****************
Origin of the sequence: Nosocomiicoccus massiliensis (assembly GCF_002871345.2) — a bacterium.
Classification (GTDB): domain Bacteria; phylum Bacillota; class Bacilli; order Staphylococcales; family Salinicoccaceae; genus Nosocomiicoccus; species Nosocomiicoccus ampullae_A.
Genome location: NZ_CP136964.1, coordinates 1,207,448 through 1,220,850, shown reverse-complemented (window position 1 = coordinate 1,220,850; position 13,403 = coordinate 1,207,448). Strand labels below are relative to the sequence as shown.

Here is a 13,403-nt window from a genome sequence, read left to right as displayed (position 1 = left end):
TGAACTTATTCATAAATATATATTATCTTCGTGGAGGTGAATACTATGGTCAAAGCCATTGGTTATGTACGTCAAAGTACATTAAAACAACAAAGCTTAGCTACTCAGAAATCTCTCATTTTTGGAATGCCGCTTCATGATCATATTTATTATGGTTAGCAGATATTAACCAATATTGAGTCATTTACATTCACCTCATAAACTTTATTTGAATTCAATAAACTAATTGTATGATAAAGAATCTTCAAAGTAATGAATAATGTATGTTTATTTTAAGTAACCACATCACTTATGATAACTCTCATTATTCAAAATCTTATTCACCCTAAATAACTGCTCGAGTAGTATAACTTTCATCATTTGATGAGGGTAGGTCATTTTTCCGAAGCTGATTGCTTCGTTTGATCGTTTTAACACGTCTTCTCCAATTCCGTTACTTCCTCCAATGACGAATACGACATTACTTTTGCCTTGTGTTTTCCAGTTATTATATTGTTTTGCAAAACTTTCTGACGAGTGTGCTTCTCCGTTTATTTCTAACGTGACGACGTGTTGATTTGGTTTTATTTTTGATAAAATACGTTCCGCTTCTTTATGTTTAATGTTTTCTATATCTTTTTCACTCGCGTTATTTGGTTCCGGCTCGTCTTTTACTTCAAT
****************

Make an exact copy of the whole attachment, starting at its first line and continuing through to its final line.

Origin of the sequence: Nosocomiicoccus massiliensis (assembly GCF_002871345.2) — a bacterium.
Classification (GTDB): domain Bacteria; phylum Bacillota; class Bacilli; order Staphylococcales; family Salinicoccaceae; genus Nosocomiicoccus; species Nosocomiicoccus ampullae_A.
Genome location: NZ_CP136964.1, coordinates 1,207,448 through 1,220,850, shown reverse-complemented (window position 1 = coordinate 1,220,850; position 13,403 = coordinate 1,207,448). Strand labels below are relative to the sequence as shown.

Here is a 13,403-nt window from a genome sequence, read left to right as displayed (position 1 = left end):
TGAACTTATTCATAAATATATATTATCTTCGTGGAGGTGAATACTATGGTCAAAGCCATTGGTTATGTACGTCAAAGTACATTAAAACAACAAAGCTTAGCTACTCAGAAATCTCTCATTTTTGGAATGCCGCTTCATGATCATATTTATTATGGTTAGCAGATATTAACCAATATTGAGTCATTTACATTCACCTCATAAACTTTATTTGAATTCAATAAACTAATTGTATGATAAAGAATCTTCAAAGTAATGAATAATGTATGTTTATTTTAAGTAACCACATCACTTATGATAACTCTCATTATTCAAAATCTTATTCACCCTAAATAACTGCTCGAGTAGTATAACTTTCATCATTTGATGAGGGTAGGTCATTTTTCCGAAGCTGATTGCTTCGTTTGATCGTTTTAACACGTCTTCTCCAATTCCGTTACTTCCTCCAATGACGAATACGACATTACTTTTGCCTTGTGTTTTCCAGTTATTATATTGTTTTGCAAAACTTTCTGACGAGTGTGCTTCTCCGTTTATTTCTAACGTGACGACGTGTTGATTTGGTTTTATTTTTGATAAAATACGTTCCGCTTCTTTATGTTTAATGTTTTCTATATCTTTTTCACTCGCGTTATTTGGTTCCGGCTCGTCTTTTACTTCAAT